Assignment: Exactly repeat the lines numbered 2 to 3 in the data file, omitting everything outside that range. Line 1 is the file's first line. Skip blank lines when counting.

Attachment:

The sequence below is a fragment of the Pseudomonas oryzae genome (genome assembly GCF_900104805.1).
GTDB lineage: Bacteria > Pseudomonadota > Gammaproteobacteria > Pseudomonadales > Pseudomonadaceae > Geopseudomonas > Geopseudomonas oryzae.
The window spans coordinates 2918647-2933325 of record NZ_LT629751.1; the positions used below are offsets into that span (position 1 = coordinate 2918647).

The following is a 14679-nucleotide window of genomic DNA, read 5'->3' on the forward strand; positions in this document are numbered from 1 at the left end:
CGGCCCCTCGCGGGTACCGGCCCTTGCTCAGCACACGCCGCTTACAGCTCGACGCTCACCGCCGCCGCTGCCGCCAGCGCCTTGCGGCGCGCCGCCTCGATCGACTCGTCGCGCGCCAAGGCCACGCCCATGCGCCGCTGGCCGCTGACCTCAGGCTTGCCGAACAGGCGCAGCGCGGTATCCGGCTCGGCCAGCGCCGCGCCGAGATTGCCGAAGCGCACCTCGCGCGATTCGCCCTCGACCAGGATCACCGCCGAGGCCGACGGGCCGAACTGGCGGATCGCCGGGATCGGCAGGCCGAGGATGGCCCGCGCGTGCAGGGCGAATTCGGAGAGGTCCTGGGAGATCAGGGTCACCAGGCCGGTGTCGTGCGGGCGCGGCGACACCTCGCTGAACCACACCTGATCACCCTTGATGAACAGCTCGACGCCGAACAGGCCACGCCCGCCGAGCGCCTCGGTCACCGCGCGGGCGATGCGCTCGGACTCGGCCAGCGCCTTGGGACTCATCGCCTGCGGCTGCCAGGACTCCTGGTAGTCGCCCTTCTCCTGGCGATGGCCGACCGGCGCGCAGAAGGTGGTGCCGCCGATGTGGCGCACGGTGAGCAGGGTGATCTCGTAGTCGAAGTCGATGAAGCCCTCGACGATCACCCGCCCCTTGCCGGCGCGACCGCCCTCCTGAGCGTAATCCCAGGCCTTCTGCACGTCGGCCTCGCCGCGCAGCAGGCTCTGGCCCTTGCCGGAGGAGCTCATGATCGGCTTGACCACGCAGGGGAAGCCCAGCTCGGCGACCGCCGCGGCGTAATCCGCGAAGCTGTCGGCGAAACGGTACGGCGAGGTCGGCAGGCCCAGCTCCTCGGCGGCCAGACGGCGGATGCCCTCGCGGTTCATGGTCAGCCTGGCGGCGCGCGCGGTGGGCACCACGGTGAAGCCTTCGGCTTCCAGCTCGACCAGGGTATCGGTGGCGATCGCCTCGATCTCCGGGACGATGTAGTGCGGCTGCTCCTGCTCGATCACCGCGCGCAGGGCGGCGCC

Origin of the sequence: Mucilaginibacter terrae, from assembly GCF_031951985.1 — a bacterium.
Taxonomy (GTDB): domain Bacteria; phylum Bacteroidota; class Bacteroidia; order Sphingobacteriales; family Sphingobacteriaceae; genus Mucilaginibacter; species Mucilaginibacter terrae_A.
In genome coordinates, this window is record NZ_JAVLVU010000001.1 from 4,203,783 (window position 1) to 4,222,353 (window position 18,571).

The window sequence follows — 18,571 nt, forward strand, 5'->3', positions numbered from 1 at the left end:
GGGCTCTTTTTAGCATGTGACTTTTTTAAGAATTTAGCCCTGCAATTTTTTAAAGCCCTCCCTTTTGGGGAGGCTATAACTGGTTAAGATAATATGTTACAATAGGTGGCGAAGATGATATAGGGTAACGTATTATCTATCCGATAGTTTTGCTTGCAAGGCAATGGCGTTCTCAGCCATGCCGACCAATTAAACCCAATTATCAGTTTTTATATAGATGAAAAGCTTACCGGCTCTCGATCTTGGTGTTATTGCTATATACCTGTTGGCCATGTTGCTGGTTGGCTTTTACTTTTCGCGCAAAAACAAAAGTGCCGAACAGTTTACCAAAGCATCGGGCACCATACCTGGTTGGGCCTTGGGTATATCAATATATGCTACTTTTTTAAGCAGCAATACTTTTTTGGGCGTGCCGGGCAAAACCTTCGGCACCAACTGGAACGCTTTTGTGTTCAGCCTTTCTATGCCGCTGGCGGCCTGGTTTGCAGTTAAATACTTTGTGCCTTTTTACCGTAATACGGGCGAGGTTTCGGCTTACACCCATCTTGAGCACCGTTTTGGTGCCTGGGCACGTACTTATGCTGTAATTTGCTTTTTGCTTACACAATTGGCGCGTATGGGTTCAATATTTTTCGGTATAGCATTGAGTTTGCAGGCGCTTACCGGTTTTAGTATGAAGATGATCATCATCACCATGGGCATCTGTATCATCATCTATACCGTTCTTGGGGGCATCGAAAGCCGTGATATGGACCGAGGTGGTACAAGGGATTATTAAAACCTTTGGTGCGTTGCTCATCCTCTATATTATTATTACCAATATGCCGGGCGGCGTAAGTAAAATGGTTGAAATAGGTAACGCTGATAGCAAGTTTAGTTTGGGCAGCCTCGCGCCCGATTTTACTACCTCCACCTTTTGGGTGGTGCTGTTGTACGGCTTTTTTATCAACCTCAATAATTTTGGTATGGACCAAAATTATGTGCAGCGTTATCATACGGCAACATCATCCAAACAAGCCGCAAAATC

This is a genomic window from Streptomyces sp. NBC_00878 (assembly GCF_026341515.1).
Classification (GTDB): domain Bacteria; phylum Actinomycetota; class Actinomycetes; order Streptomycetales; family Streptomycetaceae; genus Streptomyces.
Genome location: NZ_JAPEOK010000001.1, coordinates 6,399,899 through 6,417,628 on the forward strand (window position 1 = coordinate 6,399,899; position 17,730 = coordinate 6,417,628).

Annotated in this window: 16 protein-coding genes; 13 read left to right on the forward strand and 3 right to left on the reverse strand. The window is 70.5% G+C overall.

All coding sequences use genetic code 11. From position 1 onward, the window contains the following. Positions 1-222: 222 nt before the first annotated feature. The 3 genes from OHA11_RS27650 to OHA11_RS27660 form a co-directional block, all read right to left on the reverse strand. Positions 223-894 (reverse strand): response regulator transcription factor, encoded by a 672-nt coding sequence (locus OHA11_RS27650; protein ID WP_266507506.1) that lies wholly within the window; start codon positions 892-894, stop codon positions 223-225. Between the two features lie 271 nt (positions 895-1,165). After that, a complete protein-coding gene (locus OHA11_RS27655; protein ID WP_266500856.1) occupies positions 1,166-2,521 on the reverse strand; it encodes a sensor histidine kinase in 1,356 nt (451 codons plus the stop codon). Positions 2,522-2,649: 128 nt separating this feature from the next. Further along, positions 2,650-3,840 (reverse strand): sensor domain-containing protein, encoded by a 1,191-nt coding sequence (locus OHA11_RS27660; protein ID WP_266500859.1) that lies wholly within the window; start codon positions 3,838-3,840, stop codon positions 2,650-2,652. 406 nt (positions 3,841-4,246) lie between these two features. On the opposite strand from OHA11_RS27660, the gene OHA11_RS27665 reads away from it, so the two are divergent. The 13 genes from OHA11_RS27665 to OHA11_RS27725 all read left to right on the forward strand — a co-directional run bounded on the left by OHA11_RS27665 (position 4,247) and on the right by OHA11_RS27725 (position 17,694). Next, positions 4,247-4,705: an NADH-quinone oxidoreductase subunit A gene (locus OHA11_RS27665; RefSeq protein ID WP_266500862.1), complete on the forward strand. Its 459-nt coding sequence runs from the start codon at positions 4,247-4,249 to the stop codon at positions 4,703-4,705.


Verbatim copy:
GTDB lineage: Bacteria > Pseudomonadota > Gammaproteobacteria > Pseudomonadales > Pseudomonadaceae > Geopseudomonas > Geopseudomonas oryzae.
The window spans coordinates 2918647-2933325 of record NZ_LT629751.1; the positions used below are offsets into that span (position 1 = coordinate 2918647).